The complex political and legal drama Pakistani reporters call "Memogate" veered into unexpected territory on Wednesday, when an American businessman who claims that Pakistan's government asked the United States to help it stave off a military coup admitted that he once played a supporting role in a racy music video that featured naked female wrestling.
The businessman, Mansoor Ijaz, told The Associated Press that he did act in the 2004 video for "Stupidisco," an Italian house music anthem, but denied that he was present during any nude scenes. The admission came after Pakistani bloggers discovered two versions of the video on the Internet, both of which feature a cameo of Mr. Ijaz playing the part of a ringside commentator on a wrestling match between two women. An X-rated edit ends with the women tearing each other's bikinis off. Mr. Ijaz's lines of dialogue in the video are sexually suggestive and include one word that is bleeped out.
After links to the video were passed around on Twitter on Wednesday, Mr. Ijaz insisted that supporters of President Asif Ali Zardari had drawn attention to the clip in an effort to damage his credibility as a witness.
As my colleague Declan Walsh reported, last year Mr. Ijaz "made a startling claim: that in the acrid aftermath of the Bin Laden raid on May 2, he had been asked to take a secret letter to the Americans seeking protection for Mr. Zardari's government from a possible military coup. In exchange, it offered to dismantle part of the country's powerful spy agency."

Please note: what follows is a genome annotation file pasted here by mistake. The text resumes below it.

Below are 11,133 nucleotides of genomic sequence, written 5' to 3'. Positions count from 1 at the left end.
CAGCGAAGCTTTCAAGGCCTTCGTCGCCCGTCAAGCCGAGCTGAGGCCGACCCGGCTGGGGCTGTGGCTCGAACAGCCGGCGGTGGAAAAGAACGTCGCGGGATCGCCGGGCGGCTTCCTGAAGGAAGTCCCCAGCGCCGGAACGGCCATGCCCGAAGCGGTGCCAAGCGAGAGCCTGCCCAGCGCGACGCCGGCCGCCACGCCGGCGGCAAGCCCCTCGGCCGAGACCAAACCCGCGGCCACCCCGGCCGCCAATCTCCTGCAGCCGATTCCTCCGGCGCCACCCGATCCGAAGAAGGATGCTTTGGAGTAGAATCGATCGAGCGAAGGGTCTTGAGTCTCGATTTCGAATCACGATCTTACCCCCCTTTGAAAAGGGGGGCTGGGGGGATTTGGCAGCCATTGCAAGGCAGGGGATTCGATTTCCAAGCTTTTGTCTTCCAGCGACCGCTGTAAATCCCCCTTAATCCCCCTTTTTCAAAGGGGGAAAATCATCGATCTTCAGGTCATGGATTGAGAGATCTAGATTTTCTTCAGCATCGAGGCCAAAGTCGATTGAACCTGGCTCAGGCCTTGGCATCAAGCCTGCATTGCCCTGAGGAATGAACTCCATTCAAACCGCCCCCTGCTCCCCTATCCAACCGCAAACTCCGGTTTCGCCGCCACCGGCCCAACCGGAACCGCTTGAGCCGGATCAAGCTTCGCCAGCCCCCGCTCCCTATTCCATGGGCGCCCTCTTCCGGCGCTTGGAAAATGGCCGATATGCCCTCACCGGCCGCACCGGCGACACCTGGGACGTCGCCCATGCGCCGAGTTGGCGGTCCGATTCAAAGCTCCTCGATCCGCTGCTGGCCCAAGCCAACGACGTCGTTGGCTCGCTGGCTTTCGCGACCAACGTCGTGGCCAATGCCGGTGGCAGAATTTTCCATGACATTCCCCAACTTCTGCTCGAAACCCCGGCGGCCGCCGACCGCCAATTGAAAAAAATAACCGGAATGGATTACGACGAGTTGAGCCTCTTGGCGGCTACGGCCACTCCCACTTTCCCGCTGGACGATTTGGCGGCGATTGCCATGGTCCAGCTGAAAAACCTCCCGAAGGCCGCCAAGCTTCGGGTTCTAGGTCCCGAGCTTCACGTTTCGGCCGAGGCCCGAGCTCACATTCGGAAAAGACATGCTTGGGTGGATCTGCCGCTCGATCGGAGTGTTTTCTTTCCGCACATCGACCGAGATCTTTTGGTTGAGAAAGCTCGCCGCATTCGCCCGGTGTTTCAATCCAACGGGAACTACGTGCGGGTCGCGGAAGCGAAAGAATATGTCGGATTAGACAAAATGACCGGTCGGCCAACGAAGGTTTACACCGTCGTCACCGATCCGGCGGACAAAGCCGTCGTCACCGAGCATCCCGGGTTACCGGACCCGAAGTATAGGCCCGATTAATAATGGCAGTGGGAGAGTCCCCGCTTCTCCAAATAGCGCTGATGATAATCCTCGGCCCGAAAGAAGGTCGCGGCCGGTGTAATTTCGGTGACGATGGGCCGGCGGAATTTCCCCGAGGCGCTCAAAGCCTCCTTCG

Pakistan's Supreme Court is carrying out an investigation into the unsigned memo, which Mr. Ijaz asserts was dictated by Husain Haqqani, Pakistan's ambassador to Washington. Mr. Haqqani, since recalled to Pakistan, has denied that account.
Mr. Ijaz has promised to travel to Pakistan to testify to the judges investigating the memo. He has already met with Lt. Gen. Ahmed Shuja Pasha, the head of Pakistan's spy agency, the Inter-Services Intelligence Directorate. According to Mr. Ijaz, at about the same time that he acted as a go-between for Pakistan's civilian government, delivering the memo to Adm. Mike Mullen, who was then the chairman of the Joint Chiefs of Staff, the head of the Pakistani spy agency visited the Persian Gulf region to seek support for a coup.
Late Wednesday, the Pakistani blog Cafe Pyala, which helped draw attention to Mr. Ijaz's role in the music video - and discovered more footage of him on the set, in a behind-the-scenes clip - rejected his claim that it was acting on behalf of Mr. Haqqani, the former ambassador. Addressing Mr. Ijaz, the bloggers wrote: "We would just like to assure him that we do not have Mr. Haqqani goading us on and neither do, we think, any of the people on Twitter who first discovered and shared the video out of a love for, ahem, house music. We would like to admit that we did find it - and him in it - really funny."
According to the blogger who found the R-rated version of the clip on YouTube on Tuesday, it was the fact that Mr. Ijaz has appeared frequently as a "terror analyst" on Fox News in recent years that was his undoing. (On Sept. 10, 2003, for instance, Mr. Ijaz assured one of the network's anchors, "There is no ifs, ands or buts about the fact that there was a connection between Al Qaeda and Saddam Hussein.")
When the blogger who dug up the clip was asked on Twitter how he first made the connection between the video and Mr. Ijaz, he explained, "When I saw him on Fox News ages ago, I was like, 'That's that guy from that song.'"